clock menu more-arrow no yes mobile

Filed under:

NFL practice squads, explained

Not a game. We talkin’ ‘bout practice (squads).

Indianapolis Colts v Pittsburgh Steelers

The Philadelphia Eagles officially announced their 2020 NFL roster cuts on Saturday to get down to the regular season 53-player limit. Transactions aren’t necessarily done yet, however. The Eagles can also still build a 16-player practice squad starting around 1:00 PM ET today on Sunday, September 6.

In simple terms, the practice squad consists of 16 extra spots for players to practice with an NFL team but not participate in games. The practice squad is useful for a number of reasons. First, it helps teams hold onto developmental players with upside who aren’t quite yet deserving of a spot on the 53-player roster. Second, it provides the team with extra bodies in practice. That can come in handy when injuries become a problem.

Read on for complete details about the NFL practice squad.

NFL waiver wire

When a team releases a player with less than four years of service time, they are subject to the waiver process. Normally when a player is released, waivers runs the next day. For roster cuts down to 53, all players run through waivers on Sunday, whether they were released on Friday or Saturday.

The process involves a priority list ranking teams for claiming players. From the first day of the league year until the conclusion of Week 3 of the 2020 regular season, the priority is based on the previous NFL Draft order. This means that the Cincinnati Bengals are the No. 1 team on the waiver priority list, while the Eagles are No. 21. If the Eagles want to take a shot on a young player, they have to put a claim in on him, and then cross their fingers and hope that the more than half of the league does not also put in a claim.

You might be used to the waiver process in your fantasy football league. The NFL waiver process is different in that the No. 1 team can claim as many players from waivers as they want, and they retain priority. The Bengals essentially get first dibs on every player.

Once passing through waivers unclaimed, players are free to sign with any roster or practice squad.

Any player with at least four years of service that is released is NOT subject to the waiver process. They immediately become free agents and can sign with any team. This applies to two players the Eagles cut: Trevor Williams and T.Y. McGill.


10 of the 16 players on the practice squad can have no more than two accrued seasons.

New this year, teams can now keep up to six players with no limits on experience. This change was designed to help teams be prepared if players on the 53 have to miss game(s) due to COVID.

Practice squad salary

Practice squad players earn a minimum of $8,400 per week, which totals $142,800 for all 17 weeks of the regular season.

There is no maximum practice squad salary for players with fewer than two accrued seasons. A team can pay one of these players however much they want to entice them to stay on their practice squad.

Veteran players with over two years of experience, meanwhile, will make $12,000 per week, or $204,000 across the entire season.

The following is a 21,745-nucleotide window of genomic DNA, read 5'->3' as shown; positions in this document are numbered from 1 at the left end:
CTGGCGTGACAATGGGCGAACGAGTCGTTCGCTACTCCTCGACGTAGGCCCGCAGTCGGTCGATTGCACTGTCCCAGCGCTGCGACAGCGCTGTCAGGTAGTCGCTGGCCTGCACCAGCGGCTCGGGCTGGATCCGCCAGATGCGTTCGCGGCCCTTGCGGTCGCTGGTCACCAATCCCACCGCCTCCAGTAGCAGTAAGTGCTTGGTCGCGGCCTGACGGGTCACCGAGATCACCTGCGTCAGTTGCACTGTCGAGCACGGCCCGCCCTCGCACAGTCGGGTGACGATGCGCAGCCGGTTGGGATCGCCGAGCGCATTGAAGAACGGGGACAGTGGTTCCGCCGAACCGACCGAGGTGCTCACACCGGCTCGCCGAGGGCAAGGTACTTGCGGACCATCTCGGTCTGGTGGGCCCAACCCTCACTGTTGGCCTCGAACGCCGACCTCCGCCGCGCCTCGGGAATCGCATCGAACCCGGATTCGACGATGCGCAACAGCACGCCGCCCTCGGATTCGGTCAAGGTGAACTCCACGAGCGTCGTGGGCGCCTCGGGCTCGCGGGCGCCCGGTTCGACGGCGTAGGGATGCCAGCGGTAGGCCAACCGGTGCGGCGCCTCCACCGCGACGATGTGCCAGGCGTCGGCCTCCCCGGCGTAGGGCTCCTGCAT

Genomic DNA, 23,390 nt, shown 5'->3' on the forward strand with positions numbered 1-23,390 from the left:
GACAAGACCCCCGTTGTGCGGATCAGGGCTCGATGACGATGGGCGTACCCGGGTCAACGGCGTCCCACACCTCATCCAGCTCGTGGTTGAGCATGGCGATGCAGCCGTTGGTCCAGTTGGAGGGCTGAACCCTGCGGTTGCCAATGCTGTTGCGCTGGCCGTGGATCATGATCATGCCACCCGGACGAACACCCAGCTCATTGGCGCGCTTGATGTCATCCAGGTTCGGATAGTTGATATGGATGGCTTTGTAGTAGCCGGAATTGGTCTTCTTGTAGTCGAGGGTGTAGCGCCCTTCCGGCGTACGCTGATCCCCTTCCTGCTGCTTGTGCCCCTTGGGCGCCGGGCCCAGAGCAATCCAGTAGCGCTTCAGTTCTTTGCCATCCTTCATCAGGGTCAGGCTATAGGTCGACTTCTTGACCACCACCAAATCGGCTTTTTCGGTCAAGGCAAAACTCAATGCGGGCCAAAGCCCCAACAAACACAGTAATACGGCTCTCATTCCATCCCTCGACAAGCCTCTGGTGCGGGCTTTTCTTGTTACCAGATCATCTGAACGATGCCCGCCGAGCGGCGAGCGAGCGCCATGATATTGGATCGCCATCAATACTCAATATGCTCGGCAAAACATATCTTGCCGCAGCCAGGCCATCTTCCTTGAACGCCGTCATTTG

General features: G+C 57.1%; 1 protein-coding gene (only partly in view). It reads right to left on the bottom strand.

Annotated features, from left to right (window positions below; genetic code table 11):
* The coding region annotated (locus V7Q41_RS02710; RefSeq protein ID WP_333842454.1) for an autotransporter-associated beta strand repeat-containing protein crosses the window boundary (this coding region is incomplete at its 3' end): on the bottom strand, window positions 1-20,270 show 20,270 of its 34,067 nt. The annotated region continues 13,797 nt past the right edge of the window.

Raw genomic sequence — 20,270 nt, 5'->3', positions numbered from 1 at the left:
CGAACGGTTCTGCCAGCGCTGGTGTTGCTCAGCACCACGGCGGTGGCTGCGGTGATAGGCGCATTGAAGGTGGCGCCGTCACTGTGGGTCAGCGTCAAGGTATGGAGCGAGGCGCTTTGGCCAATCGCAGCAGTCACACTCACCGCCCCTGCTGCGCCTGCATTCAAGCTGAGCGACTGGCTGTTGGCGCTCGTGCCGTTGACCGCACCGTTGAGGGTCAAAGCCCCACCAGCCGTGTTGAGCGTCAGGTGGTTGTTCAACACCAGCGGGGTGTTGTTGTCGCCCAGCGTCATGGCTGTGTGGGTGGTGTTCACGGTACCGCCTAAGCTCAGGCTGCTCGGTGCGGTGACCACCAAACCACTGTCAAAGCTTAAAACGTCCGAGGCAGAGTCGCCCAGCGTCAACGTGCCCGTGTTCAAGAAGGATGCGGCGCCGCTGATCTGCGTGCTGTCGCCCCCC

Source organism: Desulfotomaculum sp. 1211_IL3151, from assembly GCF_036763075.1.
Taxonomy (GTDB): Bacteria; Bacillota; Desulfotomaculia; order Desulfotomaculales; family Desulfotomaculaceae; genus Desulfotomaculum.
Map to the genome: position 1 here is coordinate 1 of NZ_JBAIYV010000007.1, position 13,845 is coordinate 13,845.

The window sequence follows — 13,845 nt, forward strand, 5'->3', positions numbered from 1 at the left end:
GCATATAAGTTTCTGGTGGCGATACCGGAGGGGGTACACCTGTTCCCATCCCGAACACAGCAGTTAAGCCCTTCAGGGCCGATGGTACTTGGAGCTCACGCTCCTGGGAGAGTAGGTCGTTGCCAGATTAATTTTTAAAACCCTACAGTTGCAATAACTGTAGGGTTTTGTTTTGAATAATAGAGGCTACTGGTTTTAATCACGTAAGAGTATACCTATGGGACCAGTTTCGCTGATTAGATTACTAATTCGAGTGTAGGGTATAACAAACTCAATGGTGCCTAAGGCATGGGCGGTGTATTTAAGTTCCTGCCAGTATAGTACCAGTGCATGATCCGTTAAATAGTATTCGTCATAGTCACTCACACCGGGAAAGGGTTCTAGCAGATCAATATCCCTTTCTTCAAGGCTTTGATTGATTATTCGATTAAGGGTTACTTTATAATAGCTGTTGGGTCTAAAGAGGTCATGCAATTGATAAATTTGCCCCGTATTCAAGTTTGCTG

Note that practice squad salaries do count against a team’s cap space.

Who will be on the Eagles practice squad?

The Eagles’ practice squad will mostly consist of young players they recently released. A few spots might be used on players from other rosters.

Guessing the Eagles’ 16-player practice squad: RB Elijah Holyfield, RB Adrian Killins, RB Michael Warren, WR Deontay Burnett, WR Travis Fulgham, TE Noah Togiai, OG Sua Opeta, C Luke Juriga, DE Joe Ostman, DE Shareef Miller, DT Anthony Rush, DT Raequan Williams, CB Sidney Jones, CB Trevor Williams, S Grayland Arnold, S Elijah Riley. (Plus DE Matt Leo, who doesn’t count towards the limit due to an exemption.)

Some of these players might be claimed on waivers before the Eagles can sign them back to their practice squad. Something to keep an eye on.

Practice squad rules

  • Each NFL team can have up to 16 players on their practice squad.
  • Practice squad players only practice with the team. They do not play in games or count against the active 53-man roster.
  • Practice squad players are paid per week and can be released at any point during the season.
  • Practice squad players are free to sign with other NFL teams, assuming they are signed to the 53-man active roster. A practice squad player cannot be signed directly to another practice squad unless he is first released.
  • A practice squad player can not sign with their team’s upcoming opponent, unless they do so six days before the upcoming game or 10 days if their team is currently on a bye week.
  • If a practice squad player is signed to another team’s active roster, they will receive a minimum of three paychecks, even if they are released before spending three weeks with the team. Their roster spot will also count against the 53 for three weeks even if they’re released before then.
  • In order to be signed to a practice squad after being released, a player must first clear through waivers.
  • NEW: Teams can now protect up to four practice squad players from being poached from Tuesday through Sunday.
  • NEW: Up to two practice squad players can be elevated to the roster — expanding it from 53 to 55 players — each week. These promoted players can then be sent back down to the practice squad without having to go through the waiver process ... but only twice per player. They’ll have to go through the waiver process if they’re sent back down a third time.

Sign up for the newsletter Sign up for the Bleeding Green Nation Daily Roundup newsletter!

A daily roundup of all your Philadelphia Eagles news from Bleeding Green Nation